Sunday, December 6, 2009

Do You Have What It Takes to be a Ninja Assassin?

Below I'll be discussing Ninja Assassin and this will include spoilers so if you want not spoilers for this movie, read no further!

Weapons with style: The Kyoketsu shoge is a blade attached to a chain. With it, the main character, Raizo, is essentially, what 4e would call a martial controller with a secondary roll of striker. The weapon gives him range, enables him to target multiple foes at one time, and its most masterful utility is that it looks impressive.

Much like Bruce Lee did with Nunchucks back in his day, Raizo does with the Kyoketsu shoge in this film.

It's about having the characters, both good and bad, have weapons that can quickly identify them to the players and to each other. When they see the soldiers with the broad swords and hilts resembling wings, they know what army they're fighting. When the players see a shadowy figure launch out with the spiked cahin, they know most likely it's their old ally. Keeping things on a visual medium allows a quick connection between material and player.

In terms of motive, at first, it may seem that it's all about revenge, but it is? Raizo endured a hellish training. He endured watching the woman he loves leave him. He endured watching her murdered in front of him. He took his first mission with well, vigor might be best to describe it. It's only when he's put in a situation identical to the one that cost his love her life, that he decides to turn against his 'family'.

This could be seen about being pushed too far and finally, pushing back. And it's not just a murderous streak either. He wants the authorities to take them down, and he wants to save people while doing it. This is a bit more than the loner out only for revenge.

Next up, turning assumptions on their head. During the movie, Raizo is captured by the authorities and warns them of the impending ninja attack. Suffice it to say, it goes down much like the Aliens versus the Marines at first with the soldiers being hindered by a black out and by the narrow space they fight in. Having lots of firepower in an enclosed space against a team highly trained to use melee and short ranged weapons? Not a good combination.

However, it turns the invicible ninja theory on its head when latter on the government forces, who when they stay out in the open, are able to use superior firepower to mow down the enemy.

This also showcases another old problem with many genres and mediums. Alone, a ninja seems invicible. In groups? They die in droves. In Marvel Comics, depending on number, brand, and who they're righting, the X-Men's old foes, the Sentinels are exactly the same one. One may tackle the whole team but as a group? Pitiful. They go down like dominos. In 4e, this can easily be represented by the minion rules. In earlier editions, these weak ones are just different monsters with the same apperance. A little more leg work for say, 3rd edition, but not that hard if you're reskinning things by now.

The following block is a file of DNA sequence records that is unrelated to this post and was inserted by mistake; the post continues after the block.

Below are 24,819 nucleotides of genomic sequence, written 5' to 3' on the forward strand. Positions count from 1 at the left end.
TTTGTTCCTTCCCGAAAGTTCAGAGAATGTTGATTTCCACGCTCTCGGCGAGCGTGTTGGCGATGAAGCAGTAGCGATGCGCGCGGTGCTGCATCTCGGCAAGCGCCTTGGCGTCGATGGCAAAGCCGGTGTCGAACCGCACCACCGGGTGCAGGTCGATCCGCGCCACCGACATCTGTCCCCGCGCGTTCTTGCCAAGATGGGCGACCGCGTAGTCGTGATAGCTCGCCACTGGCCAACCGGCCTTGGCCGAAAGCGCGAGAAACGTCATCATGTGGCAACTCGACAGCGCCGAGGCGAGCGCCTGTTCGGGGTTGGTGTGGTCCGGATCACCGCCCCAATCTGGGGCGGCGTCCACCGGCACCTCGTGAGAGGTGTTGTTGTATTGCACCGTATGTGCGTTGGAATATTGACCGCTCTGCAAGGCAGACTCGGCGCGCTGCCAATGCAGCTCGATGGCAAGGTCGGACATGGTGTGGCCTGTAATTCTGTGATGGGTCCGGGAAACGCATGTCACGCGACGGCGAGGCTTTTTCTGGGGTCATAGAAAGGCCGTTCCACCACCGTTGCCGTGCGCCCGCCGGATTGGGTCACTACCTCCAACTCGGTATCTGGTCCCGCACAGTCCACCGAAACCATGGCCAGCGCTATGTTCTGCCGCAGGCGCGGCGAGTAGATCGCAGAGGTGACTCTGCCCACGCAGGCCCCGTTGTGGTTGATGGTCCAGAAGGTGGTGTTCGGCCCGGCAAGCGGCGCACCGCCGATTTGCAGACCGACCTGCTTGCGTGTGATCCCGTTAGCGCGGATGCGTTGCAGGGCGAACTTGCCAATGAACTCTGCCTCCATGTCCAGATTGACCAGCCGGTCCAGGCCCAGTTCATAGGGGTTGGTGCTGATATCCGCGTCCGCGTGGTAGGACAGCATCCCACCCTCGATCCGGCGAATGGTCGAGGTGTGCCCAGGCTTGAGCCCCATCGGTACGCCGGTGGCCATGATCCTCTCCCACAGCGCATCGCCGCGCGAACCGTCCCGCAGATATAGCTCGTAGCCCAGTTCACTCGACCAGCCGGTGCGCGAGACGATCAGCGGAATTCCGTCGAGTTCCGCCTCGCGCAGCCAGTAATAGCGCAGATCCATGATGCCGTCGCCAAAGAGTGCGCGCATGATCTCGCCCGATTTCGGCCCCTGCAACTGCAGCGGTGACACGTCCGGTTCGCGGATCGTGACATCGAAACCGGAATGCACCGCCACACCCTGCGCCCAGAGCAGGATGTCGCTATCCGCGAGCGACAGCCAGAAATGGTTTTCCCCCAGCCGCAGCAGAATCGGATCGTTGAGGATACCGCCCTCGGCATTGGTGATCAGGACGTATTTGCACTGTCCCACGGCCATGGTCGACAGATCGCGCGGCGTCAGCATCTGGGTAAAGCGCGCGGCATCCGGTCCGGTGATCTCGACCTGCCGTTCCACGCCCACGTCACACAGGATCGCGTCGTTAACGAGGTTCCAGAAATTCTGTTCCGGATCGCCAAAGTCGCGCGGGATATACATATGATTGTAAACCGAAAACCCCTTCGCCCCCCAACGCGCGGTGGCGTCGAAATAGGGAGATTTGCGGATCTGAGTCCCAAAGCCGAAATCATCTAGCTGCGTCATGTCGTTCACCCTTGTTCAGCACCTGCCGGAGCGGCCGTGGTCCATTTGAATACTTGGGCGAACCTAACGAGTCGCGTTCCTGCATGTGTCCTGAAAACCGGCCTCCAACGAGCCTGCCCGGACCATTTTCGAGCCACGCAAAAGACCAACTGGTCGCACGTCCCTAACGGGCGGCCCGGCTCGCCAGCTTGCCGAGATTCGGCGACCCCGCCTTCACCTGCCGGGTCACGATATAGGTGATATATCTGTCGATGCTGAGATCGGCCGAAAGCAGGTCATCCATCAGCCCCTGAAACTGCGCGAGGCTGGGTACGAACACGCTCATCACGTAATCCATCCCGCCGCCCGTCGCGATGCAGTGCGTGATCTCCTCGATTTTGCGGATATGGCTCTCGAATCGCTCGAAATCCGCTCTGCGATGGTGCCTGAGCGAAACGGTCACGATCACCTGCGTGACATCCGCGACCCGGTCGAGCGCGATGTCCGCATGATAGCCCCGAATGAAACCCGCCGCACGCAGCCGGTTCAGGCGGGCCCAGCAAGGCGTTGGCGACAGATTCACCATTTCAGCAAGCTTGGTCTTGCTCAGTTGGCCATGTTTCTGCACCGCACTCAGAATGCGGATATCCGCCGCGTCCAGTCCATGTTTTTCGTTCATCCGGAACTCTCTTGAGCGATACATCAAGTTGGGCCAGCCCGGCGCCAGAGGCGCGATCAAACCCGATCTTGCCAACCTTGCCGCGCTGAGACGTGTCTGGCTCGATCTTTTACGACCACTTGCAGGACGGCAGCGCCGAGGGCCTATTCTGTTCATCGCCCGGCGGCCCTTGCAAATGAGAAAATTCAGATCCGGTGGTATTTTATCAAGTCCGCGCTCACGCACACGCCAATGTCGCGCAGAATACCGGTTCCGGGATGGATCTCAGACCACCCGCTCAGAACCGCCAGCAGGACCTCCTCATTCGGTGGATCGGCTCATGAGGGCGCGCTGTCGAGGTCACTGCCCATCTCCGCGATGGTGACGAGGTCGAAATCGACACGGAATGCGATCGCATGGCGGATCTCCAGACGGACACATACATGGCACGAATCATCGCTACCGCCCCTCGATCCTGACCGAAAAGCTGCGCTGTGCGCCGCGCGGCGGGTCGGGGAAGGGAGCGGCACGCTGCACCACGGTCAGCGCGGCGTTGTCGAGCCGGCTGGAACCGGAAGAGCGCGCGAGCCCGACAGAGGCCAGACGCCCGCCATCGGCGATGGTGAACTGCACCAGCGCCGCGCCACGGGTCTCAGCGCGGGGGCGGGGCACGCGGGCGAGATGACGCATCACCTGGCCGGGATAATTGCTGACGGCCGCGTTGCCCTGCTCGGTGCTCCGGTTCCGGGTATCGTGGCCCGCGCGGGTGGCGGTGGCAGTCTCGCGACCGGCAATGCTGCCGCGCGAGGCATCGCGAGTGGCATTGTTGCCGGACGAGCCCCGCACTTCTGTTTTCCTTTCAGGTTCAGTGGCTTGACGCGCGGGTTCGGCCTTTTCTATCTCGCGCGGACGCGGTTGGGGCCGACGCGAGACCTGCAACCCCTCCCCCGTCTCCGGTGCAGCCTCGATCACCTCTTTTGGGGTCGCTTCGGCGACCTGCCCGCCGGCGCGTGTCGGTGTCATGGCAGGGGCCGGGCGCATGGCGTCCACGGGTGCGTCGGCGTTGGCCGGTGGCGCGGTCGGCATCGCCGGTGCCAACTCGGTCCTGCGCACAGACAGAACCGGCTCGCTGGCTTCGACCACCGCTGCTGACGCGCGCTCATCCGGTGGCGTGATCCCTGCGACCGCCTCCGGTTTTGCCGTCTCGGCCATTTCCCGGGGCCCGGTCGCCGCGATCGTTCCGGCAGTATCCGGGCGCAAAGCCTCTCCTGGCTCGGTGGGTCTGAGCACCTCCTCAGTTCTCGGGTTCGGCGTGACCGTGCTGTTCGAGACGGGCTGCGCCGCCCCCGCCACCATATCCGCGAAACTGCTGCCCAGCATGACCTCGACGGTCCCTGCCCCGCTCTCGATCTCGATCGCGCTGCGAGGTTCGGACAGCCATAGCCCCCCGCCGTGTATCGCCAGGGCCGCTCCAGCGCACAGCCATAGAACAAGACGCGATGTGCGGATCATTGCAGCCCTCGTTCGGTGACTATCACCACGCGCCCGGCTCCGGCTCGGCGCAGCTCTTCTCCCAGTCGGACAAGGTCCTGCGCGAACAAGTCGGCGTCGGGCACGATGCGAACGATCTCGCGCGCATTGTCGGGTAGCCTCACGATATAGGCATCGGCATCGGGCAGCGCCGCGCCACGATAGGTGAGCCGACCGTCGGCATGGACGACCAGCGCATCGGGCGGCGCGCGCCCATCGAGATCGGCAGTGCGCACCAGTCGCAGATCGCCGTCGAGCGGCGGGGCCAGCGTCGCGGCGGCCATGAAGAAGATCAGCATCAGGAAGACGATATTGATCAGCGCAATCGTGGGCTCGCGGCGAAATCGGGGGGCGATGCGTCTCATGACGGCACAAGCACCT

The enemy organization; In this case, the ninja clan of the black sand uses a sealed envelope of black sand that is sent to the target. They consider themselves one family. The members are rasied by the 'father' and are all orphans. This allows any thing that falls outside what the father wants to be against the family and tends to destroy individualism in these groups. They also, of course, have unique clothing, weapons, and ninja powers, such as the ability to move in shadows and apparently teleport form shadow to shadow.

There is also the use of foreshadowing here. The start of the movie shows a group of, perhaps yakuza thugs, with the leader getting a tattoo. The tattoo artists notes that when the thug opens up a package of black sand, that they will all die, and the he should already be dead, but his heart is on the wrong side. This whacky science comes back at the end of the film when one of the main character's whose been stabbed fatally in the heart... yes, has her heart on the wrong side.

In terms of the main character, he showcases a lot of similiarites to the hero Guts from Berserk in some ways. For one, he's almost more interested in killing his enemy then he is in preserving his own life. In two of his big fights with the clan, he's decimated. These encounters, and his harsh training, have left Raizo a man criss crossed with scars. In addition, when he gets into fights, he's not some untouchable phantom, but rather, is slashed and cut like anyone else, adding more scars to him. The character, especially during the last scenes, exudes a sense of grim determination that is reinforced by his grizzled apperance.

Ninja Assassin is far from an art flick. It's razor thin on plot and story. It is however a stylish film whose action sequences you'll want to incorporate into your own game and curse when a rules heavy engine prevents things from moving as smoothly as they do in the film.